Thomas Jefferson, portrayed as Vice President.

Thomas Jefferson, from his earliest years, imagined that all of the North American land known in the 1790s would one day belong to the United States. He imagined that Florida would become part of the United States, that Cuba would join, that Mexico’s provinces would join, and that ultimately, Canada would join as well. Gordon Wood, Empire of Liberty, 376.

Some may see this as an imperialistic tendency. It was. Jefferson stated that “we should have such an empire for liberty as she has never surveyed since the creation.” Thomas Jefferson to James Madison, April 27, 1809. He strongly believed that “no constitution was ever before so well calculated as ours for extensive empire and self government.” Id.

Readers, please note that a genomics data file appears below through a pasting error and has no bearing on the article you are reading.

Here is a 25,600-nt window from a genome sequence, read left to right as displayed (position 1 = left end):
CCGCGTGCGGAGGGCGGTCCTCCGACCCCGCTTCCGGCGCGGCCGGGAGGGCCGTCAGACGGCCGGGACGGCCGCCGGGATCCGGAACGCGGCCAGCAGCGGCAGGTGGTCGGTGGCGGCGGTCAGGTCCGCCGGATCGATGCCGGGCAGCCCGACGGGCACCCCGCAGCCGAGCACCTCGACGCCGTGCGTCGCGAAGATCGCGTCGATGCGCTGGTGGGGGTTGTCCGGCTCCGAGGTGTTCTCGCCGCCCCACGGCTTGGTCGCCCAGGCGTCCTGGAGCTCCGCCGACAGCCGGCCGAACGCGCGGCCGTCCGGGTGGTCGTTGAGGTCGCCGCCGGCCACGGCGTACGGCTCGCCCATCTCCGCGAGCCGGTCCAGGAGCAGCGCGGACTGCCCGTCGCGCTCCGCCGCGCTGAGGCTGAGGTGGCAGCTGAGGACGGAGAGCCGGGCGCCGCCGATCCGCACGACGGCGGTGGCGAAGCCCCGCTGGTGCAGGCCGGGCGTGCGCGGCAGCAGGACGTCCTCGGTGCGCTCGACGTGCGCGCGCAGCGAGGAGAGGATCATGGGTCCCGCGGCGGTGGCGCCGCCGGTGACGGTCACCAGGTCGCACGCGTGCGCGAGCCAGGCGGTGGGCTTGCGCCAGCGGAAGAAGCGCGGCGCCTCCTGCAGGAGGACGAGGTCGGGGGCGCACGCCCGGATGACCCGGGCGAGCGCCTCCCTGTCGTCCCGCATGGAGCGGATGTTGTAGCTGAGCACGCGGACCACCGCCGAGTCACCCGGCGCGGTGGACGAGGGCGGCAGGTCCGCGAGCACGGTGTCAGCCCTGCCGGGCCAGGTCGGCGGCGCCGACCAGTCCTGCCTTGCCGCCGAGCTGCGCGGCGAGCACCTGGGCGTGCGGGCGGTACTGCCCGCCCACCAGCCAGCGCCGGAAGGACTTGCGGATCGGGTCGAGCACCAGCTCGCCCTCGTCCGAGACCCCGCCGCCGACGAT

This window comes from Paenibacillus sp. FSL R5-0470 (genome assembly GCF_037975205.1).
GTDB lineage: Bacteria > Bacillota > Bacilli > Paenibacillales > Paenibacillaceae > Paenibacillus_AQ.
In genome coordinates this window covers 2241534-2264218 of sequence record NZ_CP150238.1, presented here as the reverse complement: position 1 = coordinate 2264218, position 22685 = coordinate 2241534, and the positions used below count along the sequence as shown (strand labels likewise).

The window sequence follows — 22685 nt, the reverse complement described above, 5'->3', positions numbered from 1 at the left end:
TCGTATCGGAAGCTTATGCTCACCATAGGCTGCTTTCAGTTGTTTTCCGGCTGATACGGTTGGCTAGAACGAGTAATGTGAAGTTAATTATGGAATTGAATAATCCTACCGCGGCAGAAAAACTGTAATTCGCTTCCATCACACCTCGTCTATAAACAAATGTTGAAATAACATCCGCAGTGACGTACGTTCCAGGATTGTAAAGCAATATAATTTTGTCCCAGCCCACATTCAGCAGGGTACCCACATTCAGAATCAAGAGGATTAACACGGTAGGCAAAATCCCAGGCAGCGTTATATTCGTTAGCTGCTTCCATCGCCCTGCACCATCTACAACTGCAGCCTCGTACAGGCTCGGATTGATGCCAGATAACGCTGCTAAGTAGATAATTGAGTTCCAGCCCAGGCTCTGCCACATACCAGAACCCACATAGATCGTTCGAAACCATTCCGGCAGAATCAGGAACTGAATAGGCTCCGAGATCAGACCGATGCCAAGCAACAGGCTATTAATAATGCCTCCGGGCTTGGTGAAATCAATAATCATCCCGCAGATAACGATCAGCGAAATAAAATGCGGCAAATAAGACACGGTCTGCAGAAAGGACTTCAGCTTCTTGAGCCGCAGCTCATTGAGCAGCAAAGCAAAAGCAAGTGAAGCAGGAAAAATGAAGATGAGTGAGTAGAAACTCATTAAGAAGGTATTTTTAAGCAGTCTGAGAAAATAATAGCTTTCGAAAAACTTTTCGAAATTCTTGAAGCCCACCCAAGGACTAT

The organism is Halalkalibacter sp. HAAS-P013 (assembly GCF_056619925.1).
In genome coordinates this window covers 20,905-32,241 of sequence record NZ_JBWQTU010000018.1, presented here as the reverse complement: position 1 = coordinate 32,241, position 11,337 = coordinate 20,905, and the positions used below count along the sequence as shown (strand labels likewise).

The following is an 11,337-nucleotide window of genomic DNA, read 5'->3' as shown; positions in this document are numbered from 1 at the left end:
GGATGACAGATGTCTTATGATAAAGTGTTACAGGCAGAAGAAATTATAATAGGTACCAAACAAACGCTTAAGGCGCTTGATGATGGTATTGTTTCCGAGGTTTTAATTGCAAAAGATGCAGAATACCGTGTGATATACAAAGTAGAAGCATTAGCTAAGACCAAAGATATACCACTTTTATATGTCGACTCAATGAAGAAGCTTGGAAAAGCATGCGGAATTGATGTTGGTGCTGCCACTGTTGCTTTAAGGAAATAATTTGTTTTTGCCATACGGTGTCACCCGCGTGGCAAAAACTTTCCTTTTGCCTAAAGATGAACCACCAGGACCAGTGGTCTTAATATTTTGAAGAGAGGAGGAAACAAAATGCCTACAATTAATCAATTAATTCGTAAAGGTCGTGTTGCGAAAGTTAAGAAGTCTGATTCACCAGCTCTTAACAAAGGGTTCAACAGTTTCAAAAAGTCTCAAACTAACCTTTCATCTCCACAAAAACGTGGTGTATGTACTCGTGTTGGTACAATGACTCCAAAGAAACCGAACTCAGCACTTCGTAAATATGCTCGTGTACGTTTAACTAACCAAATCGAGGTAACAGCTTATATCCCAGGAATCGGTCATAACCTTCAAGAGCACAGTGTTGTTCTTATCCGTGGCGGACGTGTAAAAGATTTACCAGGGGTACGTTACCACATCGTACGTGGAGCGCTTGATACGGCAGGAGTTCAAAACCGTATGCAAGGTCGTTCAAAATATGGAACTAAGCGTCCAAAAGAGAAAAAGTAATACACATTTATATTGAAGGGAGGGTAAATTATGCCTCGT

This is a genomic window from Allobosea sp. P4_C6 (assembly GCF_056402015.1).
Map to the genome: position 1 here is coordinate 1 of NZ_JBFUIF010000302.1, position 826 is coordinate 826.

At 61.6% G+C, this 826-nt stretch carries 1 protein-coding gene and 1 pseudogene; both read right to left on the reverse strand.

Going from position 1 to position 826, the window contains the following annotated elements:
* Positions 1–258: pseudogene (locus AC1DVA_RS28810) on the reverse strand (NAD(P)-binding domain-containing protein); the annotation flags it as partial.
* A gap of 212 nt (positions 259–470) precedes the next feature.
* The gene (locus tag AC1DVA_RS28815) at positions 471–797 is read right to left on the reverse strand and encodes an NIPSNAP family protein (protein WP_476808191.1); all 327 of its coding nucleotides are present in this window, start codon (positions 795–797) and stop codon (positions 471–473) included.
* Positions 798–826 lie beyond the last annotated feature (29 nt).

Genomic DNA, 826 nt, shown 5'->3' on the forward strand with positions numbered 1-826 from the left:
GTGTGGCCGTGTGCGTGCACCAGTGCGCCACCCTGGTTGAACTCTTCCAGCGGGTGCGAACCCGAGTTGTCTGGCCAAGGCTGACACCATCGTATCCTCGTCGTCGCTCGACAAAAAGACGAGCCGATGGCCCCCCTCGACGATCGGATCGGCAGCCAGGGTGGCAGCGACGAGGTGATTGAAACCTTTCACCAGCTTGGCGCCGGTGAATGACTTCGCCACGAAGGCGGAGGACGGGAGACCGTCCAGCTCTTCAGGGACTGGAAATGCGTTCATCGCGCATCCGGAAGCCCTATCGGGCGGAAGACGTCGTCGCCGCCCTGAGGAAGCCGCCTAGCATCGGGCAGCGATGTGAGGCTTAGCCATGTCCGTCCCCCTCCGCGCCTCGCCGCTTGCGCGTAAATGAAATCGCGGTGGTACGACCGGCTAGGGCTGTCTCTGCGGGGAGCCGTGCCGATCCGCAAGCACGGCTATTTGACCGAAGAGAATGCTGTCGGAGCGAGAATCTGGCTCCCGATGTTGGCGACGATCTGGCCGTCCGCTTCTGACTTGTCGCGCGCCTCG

Jefferson long had a passion for expansion, pre-dating both his presidency and his vice-presidency. Almost immediately after the Revolutionary War, Jefferson began planning how this vast area of land could benefit the United States and how it could be explored.

Ultimately, this led to the monumental exploration of the Louisiana Territory by Meriwether Lewis and William Clark, which would captivate the nation and spread the expansion fever.

Jefferson’s firmly held belief that the Louisiana Purchase and its territory would become America’s is one of the best examples of firm leadership guiding the nation’s people toward a common goal that benefits all. The best presidents did not always have unanimous support in their decisions, but history cherishes and fondly remembers those presidents, like Jefferson.

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